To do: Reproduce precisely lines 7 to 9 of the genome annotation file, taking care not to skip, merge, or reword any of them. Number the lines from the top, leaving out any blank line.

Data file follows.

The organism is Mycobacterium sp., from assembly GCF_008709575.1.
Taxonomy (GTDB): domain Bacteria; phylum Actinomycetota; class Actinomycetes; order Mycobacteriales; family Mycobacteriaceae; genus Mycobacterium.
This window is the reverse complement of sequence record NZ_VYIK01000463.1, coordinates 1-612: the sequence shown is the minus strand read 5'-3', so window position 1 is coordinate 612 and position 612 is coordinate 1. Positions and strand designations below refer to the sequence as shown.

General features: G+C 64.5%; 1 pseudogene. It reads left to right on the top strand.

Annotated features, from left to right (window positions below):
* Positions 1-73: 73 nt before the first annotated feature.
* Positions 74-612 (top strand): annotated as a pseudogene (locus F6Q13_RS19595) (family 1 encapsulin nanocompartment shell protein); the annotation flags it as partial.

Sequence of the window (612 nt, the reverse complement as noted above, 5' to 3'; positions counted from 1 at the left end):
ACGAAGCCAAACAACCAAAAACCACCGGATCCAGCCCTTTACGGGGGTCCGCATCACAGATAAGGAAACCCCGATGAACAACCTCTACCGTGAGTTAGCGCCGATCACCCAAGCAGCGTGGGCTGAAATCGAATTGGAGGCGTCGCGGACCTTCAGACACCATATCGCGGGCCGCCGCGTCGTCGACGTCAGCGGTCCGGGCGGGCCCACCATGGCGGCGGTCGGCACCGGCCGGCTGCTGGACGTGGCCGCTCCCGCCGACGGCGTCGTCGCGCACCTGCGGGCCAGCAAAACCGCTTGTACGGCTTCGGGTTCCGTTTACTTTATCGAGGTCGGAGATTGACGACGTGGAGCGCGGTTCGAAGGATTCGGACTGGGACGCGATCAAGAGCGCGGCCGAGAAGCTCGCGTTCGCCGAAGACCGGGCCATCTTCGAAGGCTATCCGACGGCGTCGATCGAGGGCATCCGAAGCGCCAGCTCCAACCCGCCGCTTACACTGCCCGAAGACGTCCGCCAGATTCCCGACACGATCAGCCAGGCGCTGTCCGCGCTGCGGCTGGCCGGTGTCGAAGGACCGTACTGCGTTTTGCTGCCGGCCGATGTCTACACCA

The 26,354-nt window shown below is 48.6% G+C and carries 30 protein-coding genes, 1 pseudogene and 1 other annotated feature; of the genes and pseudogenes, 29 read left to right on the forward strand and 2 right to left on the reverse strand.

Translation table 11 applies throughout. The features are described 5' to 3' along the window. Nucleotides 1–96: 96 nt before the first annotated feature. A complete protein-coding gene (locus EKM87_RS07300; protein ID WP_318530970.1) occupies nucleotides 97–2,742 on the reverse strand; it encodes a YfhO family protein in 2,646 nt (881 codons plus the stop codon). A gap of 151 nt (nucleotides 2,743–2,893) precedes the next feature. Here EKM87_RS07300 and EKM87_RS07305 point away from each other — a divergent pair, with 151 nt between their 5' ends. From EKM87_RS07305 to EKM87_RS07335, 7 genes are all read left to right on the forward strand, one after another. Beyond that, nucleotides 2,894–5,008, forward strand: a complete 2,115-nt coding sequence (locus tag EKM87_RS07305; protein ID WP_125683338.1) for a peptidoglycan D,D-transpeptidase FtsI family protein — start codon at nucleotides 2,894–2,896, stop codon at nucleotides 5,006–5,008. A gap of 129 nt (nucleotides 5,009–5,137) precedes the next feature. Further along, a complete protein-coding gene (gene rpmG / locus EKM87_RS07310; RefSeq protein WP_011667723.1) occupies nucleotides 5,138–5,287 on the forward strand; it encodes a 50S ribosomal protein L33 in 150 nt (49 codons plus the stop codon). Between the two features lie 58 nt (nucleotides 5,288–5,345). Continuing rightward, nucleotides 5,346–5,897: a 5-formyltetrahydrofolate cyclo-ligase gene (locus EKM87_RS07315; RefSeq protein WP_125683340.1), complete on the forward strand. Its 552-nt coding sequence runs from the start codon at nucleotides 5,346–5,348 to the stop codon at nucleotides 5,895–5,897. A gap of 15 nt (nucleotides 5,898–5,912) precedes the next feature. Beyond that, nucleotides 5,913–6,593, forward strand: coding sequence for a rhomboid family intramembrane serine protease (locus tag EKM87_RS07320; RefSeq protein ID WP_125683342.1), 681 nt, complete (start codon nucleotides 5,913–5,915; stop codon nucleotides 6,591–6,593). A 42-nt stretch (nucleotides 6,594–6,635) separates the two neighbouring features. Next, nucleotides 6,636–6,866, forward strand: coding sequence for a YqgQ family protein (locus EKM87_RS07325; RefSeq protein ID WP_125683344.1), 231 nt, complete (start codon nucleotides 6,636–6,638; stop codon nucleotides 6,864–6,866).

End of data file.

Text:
* Positions 74-612 (top strand): annotated as a pseudogene (locus F6Q13_RS19595) (family 1 encapsulin nanocompartment shell protein); the annotation flags it as partial.

Sequence of the window (612 nt, the reverse complement as noted above, 5' to 3'; positions counted from 1 at the left end):
ACGAAGCCAAACAACCAAAAACCACCGGATCCAGCCCTTTACGGGGGTCCGCATCACAGATAAGGAAACCCCGATGAACAACCTCTACCGTGAGTTAGCGCCGATCACCCAAGCAGCGTGGGCTGAAATCGAATTGGAGGCGTCGCGGACCTTCAGACACCATATCGCGGGCCGCCGCGTCGTCGACGTCAGCGGTCCGGGCGGGCCCACCATGGCGGCGGTCGGCACCGGCCGGCTGCTGGACGTGGCCGCTCCCGCCGACGGCGTCGTCGCGCACCTGCGGGCCAGCAAAACCGCTTGTACGGCTTCGGGTTCCGTTTACTTTATCGAGGTCGGAGATTGACGACGTGGAGCGCGGTTCGAAGGATTCGGACTGGGACGCGATCAAGAGCGCGGCCGAGAAGCTCGCGTTCGCCGAAGACCGGGCCATCTTCGAAGGCTATCCGACGGCGTCGATCGAGGGCATCCGAAGCGCCAGCTCCAACCCGCCGCTTACACTGCCCGAAGACGTCCGCCAGATTCCCGACACGATCAGCCAGGCGCTGTCCGCGCTGCGGCTGGCCGGTGTCGAAGGACCGTACTGCGTTTTGCTGCCGGCCGATGTCTACACCA